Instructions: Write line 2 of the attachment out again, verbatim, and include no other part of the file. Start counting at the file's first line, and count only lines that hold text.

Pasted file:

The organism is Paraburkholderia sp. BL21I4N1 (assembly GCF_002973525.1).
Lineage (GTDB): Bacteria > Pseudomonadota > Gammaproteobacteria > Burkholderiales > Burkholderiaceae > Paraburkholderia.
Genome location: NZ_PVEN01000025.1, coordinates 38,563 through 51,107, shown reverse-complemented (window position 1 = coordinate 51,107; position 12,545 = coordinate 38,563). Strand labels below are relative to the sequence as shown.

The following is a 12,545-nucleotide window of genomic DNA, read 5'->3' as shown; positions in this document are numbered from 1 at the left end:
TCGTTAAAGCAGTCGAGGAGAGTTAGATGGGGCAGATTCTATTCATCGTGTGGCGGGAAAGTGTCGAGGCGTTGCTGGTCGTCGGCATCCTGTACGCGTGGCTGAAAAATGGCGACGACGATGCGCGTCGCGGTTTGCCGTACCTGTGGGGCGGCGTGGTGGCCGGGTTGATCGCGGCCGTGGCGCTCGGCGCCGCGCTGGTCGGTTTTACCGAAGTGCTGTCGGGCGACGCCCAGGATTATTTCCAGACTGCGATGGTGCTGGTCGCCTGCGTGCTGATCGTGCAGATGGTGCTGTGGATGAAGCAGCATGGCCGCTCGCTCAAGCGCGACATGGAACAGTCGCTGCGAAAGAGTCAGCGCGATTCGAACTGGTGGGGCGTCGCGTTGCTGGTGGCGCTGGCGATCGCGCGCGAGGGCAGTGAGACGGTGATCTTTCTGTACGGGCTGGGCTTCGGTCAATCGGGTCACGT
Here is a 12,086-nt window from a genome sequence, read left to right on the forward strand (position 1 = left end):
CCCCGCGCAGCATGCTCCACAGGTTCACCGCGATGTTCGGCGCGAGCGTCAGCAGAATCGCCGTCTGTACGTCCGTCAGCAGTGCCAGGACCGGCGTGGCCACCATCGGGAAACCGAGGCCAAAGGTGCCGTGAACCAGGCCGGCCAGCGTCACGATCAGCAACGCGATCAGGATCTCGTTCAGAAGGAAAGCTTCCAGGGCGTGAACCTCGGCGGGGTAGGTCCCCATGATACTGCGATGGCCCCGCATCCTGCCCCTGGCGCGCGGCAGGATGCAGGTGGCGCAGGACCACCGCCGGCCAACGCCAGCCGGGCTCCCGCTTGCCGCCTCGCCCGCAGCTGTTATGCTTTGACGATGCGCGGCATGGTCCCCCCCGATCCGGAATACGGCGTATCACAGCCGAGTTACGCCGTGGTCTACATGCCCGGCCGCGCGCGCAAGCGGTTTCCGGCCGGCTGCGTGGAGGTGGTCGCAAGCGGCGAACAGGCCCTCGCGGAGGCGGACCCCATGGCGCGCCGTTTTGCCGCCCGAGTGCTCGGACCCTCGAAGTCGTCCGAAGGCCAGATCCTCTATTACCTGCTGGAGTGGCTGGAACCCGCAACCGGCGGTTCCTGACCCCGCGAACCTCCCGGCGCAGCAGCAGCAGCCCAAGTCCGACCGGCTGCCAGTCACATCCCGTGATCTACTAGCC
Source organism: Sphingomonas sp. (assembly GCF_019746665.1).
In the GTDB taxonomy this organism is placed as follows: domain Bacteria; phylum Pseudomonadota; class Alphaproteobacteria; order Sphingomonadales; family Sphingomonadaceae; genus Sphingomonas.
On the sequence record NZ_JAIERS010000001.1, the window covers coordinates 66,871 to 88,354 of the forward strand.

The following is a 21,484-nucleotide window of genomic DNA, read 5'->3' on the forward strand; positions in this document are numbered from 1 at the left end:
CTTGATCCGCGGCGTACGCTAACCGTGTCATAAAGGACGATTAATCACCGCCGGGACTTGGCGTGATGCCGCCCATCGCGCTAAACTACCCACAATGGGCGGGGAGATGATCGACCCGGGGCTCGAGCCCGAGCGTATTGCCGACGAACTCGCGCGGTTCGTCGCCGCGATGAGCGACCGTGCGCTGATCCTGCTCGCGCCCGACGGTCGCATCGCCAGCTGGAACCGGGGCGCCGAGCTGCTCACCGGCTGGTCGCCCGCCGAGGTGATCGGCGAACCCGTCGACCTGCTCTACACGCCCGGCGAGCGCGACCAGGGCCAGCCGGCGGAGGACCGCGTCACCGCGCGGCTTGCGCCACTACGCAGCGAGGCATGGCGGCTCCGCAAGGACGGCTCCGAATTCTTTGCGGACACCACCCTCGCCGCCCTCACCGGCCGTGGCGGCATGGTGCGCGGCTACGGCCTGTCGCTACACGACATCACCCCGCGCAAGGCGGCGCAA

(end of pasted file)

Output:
Lineage (GTDB): Bacteria > Pseudomonadota > Gammaproteobacteria > Burkholderiales > Burkholderiaceae > Paraburkholderia.